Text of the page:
In children with syndromic craniofacial disorders, such as Crouzon and Apert syndromes, who are managed surgically, a difficult problem that can occur is secondary turricephaly. One of the more widely accepted theories as to why this deformity occurs is that a lack of skull base growth results from fusion of the basal and facial sutures. Despite initial adequate forehead and orbital bandeau advancement, many of these patients require subsequent procedures, which do not always correct the characteristic deformity. We have identified a subset of 11 syndromic children who developed this characteristic deformity of turricephaly after primary reconstruction, 6 of whom required either secondary or tertiary procedures. Only 5 patients had a good outcome with a mean follow up of 4.5 years (range 1-8 years). Our surgical methods, and our rationale for the timing of surgery are discussed, and the literature on the management of this problem is reviewed.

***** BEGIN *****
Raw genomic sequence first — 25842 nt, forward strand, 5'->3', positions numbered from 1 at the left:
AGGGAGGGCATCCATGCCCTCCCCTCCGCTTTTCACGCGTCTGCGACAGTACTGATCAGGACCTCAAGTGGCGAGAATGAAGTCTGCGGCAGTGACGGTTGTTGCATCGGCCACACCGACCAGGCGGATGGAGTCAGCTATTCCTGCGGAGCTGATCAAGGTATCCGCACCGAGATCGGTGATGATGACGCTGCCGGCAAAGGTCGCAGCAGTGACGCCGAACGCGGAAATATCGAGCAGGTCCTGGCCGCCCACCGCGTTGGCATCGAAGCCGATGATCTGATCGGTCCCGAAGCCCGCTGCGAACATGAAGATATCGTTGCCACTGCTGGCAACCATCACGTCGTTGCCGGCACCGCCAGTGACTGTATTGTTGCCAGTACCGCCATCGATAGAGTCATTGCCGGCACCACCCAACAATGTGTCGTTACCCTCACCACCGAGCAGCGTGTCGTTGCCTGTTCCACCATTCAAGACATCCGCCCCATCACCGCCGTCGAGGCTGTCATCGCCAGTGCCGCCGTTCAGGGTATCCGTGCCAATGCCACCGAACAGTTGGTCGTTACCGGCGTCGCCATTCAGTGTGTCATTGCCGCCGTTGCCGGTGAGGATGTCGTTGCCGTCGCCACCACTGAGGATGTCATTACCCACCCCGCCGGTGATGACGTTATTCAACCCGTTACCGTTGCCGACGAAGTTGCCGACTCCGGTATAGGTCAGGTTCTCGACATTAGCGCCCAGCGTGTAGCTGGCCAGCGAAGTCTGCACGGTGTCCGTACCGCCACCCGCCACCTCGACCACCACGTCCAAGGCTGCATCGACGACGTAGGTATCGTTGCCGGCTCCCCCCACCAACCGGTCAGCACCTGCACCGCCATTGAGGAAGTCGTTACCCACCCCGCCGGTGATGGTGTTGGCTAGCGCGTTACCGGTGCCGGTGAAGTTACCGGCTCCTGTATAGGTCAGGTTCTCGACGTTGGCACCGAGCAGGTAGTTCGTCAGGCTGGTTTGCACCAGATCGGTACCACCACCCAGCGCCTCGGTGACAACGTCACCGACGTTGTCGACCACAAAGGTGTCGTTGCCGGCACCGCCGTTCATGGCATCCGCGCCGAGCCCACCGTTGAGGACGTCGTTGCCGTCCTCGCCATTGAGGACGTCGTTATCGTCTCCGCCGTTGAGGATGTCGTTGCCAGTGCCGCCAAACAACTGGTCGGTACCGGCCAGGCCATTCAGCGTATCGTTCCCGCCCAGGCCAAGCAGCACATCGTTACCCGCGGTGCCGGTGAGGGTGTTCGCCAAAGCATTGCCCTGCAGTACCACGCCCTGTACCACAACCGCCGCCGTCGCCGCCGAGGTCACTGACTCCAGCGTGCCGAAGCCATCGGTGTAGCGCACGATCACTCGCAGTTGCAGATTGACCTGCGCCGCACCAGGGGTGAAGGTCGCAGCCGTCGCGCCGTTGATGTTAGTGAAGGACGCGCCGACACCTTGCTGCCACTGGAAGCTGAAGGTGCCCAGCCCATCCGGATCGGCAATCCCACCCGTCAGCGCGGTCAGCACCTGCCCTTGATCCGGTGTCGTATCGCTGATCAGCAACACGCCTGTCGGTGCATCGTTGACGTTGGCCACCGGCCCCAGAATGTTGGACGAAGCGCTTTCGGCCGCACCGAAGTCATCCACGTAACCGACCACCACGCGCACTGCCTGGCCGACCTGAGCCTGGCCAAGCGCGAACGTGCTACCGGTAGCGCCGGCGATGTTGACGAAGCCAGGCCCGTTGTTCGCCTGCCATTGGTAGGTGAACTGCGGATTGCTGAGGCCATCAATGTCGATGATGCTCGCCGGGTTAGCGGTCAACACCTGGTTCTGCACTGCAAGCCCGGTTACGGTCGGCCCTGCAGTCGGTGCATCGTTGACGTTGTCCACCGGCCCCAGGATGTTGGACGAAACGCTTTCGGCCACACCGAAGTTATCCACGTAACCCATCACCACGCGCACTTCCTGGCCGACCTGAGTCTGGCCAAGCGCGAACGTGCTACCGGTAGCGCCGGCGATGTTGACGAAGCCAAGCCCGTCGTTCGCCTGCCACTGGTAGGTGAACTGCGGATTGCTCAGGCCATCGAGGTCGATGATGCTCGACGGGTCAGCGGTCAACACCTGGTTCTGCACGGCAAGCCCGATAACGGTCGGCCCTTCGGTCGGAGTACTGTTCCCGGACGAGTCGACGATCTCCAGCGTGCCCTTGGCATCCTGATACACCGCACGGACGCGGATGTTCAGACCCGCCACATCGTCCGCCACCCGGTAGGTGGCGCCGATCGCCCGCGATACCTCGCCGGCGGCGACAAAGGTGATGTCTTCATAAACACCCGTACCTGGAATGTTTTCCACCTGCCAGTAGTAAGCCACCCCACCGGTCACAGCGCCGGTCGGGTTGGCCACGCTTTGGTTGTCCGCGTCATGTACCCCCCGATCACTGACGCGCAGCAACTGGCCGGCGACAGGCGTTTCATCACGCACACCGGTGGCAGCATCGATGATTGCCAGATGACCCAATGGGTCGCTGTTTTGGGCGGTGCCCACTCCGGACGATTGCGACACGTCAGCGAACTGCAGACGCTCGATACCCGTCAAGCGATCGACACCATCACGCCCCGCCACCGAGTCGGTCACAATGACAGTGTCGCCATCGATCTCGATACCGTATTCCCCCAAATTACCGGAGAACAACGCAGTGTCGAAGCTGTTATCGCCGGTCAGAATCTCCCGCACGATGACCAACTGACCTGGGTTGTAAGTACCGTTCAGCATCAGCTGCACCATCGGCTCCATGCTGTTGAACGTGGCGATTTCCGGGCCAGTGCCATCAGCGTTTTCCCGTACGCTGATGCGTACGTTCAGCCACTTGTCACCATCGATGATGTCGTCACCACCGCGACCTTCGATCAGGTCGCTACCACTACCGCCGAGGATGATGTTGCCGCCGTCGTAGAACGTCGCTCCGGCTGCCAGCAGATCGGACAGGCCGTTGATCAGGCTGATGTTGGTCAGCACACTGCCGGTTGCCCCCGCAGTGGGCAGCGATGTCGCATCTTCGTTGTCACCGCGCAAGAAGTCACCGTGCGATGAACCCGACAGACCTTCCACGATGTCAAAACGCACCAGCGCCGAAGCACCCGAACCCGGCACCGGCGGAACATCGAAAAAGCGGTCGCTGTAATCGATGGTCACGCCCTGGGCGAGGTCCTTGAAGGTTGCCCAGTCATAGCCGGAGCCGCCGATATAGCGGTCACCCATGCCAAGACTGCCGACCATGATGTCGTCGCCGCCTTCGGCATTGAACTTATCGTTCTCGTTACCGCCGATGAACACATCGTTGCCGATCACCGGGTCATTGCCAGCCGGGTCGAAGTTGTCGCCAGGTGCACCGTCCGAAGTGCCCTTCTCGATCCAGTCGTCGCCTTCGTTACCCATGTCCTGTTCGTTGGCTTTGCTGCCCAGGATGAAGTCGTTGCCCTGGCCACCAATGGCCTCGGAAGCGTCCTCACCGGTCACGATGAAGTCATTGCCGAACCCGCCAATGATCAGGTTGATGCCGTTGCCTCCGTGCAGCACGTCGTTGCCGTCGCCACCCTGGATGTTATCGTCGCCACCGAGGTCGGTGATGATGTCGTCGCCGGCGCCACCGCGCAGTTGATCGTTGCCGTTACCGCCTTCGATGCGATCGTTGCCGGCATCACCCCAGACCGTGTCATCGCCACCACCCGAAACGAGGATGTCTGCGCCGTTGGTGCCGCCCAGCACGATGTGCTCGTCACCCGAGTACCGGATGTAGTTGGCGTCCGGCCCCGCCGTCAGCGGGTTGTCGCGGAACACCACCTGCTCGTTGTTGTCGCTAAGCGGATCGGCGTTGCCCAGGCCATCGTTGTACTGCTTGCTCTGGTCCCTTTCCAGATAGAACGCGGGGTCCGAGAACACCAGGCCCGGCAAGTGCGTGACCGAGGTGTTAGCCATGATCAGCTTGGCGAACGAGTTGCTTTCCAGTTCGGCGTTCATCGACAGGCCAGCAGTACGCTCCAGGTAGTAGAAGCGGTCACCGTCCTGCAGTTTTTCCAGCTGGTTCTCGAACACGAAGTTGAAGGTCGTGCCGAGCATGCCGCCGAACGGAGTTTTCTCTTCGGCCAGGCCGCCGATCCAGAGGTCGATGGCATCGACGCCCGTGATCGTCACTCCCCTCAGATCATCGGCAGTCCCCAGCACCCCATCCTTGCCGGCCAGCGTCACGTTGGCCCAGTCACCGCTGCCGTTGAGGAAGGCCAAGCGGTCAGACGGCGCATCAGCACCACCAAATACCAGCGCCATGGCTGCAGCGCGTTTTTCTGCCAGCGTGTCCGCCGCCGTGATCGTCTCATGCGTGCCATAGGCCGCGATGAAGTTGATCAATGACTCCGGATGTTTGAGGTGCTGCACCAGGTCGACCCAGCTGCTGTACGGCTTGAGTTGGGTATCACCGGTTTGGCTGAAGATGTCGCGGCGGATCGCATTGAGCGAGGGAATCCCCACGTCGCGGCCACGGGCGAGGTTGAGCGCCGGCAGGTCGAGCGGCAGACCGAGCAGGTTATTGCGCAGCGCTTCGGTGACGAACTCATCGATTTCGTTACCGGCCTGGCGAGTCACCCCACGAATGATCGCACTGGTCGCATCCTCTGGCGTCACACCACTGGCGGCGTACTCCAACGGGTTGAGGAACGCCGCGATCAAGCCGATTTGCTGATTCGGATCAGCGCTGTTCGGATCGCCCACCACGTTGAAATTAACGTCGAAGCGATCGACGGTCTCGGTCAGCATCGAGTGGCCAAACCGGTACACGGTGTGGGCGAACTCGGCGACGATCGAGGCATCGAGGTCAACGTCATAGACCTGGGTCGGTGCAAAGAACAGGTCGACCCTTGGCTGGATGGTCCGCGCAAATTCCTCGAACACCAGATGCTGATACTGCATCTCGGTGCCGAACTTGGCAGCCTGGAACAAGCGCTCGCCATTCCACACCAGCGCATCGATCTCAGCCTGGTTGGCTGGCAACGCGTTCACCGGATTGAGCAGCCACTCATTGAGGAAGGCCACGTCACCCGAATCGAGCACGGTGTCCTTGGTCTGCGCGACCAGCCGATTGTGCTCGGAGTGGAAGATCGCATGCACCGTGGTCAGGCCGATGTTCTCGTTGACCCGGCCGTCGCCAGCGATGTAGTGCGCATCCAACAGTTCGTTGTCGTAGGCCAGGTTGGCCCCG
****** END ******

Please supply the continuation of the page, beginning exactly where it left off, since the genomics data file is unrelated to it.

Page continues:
- Craniofacial syndrome
- Secondary turricephaly
ASJC Scopus subject areas
- Pediatrics, Perinatology, and Child Health
- Clinical Neurology